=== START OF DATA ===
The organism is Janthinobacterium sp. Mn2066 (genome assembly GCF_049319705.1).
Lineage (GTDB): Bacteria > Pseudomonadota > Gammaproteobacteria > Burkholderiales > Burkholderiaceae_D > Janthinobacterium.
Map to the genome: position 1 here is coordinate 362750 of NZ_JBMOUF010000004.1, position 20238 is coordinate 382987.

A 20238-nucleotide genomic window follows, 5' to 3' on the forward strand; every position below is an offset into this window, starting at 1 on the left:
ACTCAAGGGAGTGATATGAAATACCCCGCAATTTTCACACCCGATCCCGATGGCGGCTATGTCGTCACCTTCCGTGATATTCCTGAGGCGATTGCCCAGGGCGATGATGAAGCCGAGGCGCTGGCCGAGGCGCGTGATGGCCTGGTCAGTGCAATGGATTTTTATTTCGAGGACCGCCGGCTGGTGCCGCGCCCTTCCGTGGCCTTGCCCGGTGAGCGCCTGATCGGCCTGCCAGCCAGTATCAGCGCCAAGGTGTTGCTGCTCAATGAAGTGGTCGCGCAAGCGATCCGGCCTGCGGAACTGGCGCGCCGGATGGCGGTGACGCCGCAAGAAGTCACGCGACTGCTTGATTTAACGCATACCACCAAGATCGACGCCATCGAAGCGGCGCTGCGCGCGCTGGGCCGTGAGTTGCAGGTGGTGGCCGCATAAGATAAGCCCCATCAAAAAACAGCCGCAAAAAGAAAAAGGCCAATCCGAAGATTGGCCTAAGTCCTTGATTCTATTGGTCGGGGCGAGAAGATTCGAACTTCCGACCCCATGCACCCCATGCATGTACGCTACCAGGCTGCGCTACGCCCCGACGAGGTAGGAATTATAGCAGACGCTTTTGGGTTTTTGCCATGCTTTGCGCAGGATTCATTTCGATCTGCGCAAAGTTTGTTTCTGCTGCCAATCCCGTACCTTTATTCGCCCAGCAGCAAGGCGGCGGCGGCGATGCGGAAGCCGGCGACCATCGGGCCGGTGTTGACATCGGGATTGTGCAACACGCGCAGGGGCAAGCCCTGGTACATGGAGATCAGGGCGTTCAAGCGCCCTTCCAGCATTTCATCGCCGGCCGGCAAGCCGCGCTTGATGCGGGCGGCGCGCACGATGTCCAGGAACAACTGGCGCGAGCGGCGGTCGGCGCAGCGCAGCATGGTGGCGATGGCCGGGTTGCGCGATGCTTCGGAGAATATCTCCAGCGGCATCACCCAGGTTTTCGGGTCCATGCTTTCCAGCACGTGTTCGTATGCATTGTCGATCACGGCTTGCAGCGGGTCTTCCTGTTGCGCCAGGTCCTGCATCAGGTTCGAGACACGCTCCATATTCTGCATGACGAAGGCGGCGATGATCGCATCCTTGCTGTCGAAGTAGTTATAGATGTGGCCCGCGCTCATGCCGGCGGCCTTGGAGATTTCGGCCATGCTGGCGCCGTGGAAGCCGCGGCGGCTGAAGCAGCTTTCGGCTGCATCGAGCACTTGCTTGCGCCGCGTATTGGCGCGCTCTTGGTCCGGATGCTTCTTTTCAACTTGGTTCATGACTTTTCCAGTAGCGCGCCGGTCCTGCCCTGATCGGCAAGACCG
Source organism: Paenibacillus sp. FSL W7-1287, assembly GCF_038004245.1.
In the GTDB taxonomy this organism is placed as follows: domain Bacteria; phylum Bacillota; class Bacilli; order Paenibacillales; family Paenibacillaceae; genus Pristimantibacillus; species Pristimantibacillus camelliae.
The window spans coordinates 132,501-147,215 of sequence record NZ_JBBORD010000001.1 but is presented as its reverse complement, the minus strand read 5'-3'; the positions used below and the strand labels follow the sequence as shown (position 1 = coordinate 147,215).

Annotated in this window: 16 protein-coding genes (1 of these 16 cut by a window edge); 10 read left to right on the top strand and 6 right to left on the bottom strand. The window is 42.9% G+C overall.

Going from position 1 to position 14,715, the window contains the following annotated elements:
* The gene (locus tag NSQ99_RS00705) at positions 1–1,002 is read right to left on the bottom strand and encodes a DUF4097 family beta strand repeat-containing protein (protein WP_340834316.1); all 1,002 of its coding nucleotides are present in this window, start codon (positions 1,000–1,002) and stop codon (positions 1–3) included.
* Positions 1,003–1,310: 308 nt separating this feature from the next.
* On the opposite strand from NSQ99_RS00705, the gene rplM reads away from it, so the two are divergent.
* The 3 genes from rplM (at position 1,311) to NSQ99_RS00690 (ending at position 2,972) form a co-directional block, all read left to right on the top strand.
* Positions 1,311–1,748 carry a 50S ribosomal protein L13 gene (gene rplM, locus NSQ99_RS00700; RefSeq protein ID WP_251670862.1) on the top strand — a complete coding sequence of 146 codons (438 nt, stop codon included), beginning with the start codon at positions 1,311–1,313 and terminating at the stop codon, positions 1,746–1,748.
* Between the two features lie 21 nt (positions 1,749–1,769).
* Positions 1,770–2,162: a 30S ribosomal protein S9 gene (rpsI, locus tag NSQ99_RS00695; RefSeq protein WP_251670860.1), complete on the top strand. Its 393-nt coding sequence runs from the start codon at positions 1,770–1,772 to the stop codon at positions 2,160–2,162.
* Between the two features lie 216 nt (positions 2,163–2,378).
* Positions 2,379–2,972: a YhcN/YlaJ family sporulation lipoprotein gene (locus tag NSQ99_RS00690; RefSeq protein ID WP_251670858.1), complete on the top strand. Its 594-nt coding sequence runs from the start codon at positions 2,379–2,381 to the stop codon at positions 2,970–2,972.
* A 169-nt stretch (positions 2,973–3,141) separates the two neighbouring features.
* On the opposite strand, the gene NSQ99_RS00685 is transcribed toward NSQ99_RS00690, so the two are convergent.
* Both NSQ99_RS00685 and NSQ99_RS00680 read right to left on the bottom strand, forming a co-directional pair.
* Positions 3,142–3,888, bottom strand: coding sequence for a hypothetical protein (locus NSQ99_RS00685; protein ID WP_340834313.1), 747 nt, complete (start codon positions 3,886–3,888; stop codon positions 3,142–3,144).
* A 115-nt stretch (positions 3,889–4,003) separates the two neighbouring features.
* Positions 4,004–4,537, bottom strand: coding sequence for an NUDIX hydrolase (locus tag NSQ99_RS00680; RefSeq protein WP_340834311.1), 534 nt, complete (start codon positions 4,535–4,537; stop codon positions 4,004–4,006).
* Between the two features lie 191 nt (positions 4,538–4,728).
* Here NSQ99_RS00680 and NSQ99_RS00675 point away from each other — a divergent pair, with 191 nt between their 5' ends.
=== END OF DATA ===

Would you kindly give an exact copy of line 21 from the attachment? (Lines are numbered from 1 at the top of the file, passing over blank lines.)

* On the opposite strand, the gene NSQ99_RS00685 is transcribed toward NSQ99_RS00690, so the two are convergent.